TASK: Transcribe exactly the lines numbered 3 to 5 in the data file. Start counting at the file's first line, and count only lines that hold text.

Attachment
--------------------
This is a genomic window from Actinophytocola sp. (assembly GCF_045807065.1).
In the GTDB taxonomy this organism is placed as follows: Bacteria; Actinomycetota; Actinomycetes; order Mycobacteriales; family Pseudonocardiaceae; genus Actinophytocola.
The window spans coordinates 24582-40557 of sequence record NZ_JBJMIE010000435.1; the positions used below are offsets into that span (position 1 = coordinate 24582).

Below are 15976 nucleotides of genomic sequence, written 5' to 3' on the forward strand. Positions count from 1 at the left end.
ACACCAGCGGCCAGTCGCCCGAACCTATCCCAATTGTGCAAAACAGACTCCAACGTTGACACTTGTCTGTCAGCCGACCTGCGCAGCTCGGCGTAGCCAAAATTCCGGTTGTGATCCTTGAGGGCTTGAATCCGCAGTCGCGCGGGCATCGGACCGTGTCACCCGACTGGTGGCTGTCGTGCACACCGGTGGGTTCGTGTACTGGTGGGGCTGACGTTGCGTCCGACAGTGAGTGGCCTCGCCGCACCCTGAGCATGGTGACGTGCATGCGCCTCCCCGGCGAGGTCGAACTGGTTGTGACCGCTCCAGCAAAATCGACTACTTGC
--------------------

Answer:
The window spans coordinates 24582-40557 of sequence record NZ_JBJMIE010000435.1; the positions used below are offsets into that span (position 1 = coordinate 24582).

Below are 15976 nucleotides of genomic sequence, written 5' to 3' on the forward strand. Positions count from 1 at the left end.
ACACCAGCGGCCAGTCGCCCGAACCTATCCCAATTGTGCAAAACAGACTCCAACGTTGACACTTGTCTGTCAGCCGACCTGCGCAGCTCGGCGTAGCCAAAATTCCGGTTGTGATCCTTGAGGGCTTGAATCCGCAGTCGCGCGGGCATCGGACCGTGTCACCCGACTGGTGGCTGTCGTGCACACCGGTGGGTTCGTGTACTGGTGGGGCTGACGTTGCGTCCGACAGTGAGTGGCCTCGCCGCACCCTGAGCATGGTGACGTGCATGCGCCTCCCCGGCGAGGTCGAACTGGTTGTGACCGCTCCAGCAAAATCGACTACTTGC